I'm lucky that I like my job3, I like aviation, and am glad to be able to do interesting work in such environment with a lot of great people. But it's not something that I can talk about publicly, even working in the civil aviation part of the company. There's too much commercially and technically sensitive data involved in the day-to-day activities that there's nothing to publicly talk about, or only in terms so vague and broad that there's no point.
Family is another topic where I'm going to be vague, my children are a huge part of my life, and the reason I have almost no free time, but I feel it should be up to them to decide how much of their information gets shared online, and until they're old enough to understand and decide that, they're not going to feature much. I'm also aware that your own small children are something special, as far as you're concerned they're the cuddliest (when they stay still), smartest (dangerously) and most irritating (please, no, let's not stop to befriend every snail on the way to nursery) children in the World; but to most other people they're just loud sources of snot, and you're not going to convince them otherwise.
So if I'm not going to write at length about my family or work, which take up most of my time, then I'm left relying on my charm, wit and incredible good looks - which is like being stranded in the jungle with a disposable plastic fork, a half-sucked boiled sweet and a lemon scented moistened towelette (already opened).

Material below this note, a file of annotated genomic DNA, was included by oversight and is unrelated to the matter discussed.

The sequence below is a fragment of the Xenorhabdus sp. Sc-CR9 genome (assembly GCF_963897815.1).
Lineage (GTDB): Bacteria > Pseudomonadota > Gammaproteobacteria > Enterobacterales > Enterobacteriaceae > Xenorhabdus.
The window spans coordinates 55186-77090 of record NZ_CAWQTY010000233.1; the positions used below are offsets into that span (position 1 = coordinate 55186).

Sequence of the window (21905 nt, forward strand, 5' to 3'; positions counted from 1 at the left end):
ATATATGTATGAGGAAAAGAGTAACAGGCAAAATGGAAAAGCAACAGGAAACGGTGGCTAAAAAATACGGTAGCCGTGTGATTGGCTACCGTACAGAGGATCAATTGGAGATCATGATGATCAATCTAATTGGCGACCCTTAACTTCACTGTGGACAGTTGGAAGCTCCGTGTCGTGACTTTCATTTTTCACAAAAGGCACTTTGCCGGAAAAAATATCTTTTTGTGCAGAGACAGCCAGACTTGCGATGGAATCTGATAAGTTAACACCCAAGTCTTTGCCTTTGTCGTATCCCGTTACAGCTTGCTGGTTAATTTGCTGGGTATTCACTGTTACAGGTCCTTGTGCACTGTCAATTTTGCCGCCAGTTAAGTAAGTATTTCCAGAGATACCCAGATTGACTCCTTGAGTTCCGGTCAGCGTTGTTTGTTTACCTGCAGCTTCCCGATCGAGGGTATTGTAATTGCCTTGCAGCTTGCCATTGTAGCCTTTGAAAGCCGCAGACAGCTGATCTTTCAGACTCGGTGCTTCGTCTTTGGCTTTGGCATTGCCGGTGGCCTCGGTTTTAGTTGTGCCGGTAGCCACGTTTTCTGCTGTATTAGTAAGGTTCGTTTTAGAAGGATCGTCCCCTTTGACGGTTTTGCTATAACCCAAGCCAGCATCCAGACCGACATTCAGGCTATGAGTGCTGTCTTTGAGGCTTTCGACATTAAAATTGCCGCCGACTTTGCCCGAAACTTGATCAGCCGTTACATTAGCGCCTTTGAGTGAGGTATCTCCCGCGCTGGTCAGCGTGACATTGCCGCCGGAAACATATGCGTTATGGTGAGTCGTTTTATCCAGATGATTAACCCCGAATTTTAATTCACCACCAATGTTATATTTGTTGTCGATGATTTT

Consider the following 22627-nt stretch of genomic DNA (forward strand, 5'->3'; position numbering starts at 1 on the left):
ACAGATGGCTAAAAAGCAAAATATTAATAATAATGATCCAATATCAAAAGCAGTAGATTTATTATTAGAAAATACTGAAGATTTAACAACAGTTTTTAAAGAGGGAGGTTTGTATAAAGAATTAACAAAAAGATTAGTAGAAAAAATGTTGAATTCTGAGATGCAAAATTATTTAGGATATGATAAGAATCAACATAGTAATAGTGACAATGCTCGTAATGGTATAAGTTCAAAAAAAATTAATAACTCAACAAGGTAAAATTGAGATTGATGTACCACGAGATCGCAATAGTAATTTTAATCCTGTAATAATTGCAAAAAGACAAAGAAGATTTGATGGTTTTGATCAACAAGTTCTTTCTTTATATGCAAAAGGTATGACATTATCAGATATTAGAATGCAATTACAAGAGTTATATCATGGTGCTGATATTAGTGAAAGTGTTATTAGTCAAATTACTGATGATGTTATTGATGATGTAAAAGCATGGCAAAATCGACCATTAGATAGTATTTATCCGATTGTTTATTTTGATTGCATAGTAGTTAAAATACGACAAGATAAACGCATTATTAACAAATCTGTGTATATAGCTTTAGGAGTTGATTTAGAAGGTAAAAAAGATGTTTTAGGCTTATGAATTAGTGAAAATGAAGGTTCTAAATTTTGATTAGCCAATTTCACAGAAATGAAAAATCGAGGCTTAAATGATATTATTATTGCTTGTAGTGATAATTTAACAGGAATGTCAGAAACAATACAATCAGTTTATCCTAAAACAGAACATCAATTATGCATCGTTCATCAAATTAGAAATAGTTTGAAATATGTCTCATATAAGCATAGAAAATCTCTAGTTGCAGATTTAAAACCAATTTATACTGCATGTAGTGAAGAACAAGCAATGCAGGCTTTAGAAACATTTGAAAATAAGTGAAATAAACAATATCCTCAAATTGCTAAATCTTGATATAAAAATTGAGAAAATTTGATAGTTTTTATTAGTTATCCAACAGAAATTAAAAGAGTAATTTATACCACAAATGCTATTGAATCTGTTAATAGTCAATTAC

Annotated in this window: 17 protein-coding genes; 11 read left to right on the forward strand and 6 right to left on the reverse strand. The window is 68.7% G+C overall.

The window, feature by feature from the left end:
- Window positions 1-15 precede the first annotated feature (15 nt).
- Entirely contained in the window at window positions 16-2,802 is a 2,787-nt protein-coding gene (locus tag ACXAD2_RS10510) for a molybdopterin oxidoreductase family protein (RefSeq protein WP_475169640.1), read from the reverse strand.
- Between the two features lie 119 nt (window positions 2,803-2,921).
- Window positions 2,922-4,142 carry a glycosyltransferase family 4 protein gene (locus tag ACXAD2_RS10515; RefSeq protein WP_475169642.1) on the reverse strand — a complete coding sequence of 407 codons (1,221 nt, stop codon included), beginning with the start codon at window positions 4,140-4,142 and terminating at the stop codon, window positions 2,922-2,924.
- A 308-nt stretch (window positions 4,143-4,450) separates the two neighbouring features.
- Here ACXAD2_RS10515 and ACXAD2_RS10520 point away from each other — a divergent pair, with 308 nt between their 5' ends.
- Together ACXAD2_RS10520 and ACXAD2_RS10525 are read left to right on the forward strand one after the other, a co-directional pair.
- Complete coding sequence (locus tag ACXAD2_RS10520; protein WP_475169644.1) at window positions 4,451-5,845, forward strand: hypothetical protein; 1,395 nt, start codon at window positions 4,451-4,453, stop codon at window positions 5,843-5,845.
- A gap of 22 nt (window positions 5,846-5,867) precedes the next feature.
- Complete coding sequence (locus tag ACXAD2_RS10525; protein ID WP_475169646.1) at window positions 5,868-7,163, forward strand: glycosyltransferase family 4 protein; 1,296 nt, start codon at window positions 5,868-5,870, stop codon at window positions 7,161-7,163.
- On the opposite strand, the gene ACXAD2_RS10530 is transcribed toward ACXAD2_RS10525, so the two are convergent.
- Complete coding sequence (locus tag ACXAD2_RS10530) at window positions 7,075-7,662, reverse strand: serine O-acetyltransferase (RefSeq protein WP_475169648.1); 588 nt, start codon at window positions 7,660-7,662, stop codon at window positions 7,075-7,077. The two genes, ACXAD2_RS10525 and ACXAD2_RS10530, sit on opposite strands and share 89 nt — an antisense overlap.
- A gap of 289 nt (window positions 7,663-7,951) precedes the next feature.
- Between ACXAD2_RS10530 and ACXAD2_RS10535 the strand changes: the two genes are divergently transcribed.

Regardless of my poorly equipped start, I will try, as you can't have a conversation and meet people if you don't say anything. Recently the trend seems to be for Mastodon, so that's what I'll try, if there are a lot of other 'new' people, it'll feel less like I'm disturbing anyone, and I can mix in with the rest of the new crowd. I did think of creating a solo instance, but I've heard that isn't the point. I was recommended omg.lol, which is a curious, and shifting, menagerie of personal web services, but seems like a nice community that also has a Fediverse instance where you can now find me as @firstname.lastname@example.org. Plus the price fits my whimsy money budget. So say hello. Please. It'll stop me from having to try and think of something to say first..
Ok, again, on a technicality I did use Twitter in the past, briefly, when promoting a former band, gigs and music nights, but only as a promotional tool, and never under an account in my own name that did anything more than post about the next event. But that was never about me, it was about the marketing. ↩
Yes, this counts as one, and is only cheating a little bit by being a meta post mainly about social media and not blogging. Since a lot of blogging is about blogging, if you banned all the blog blogging, there'd be barely any blogging brought back - so I think this post is allowed to count. ↩
On average. There are, of course, days that are frustrating or annoying, and working at a large organisation brings with it the usual irritations such as excessive meetings, politics, administration and all the problems that come with trying to get a lot of people to work together; but I've not seen much to make me believe that these issues don't also exist in any other large organisation. ↩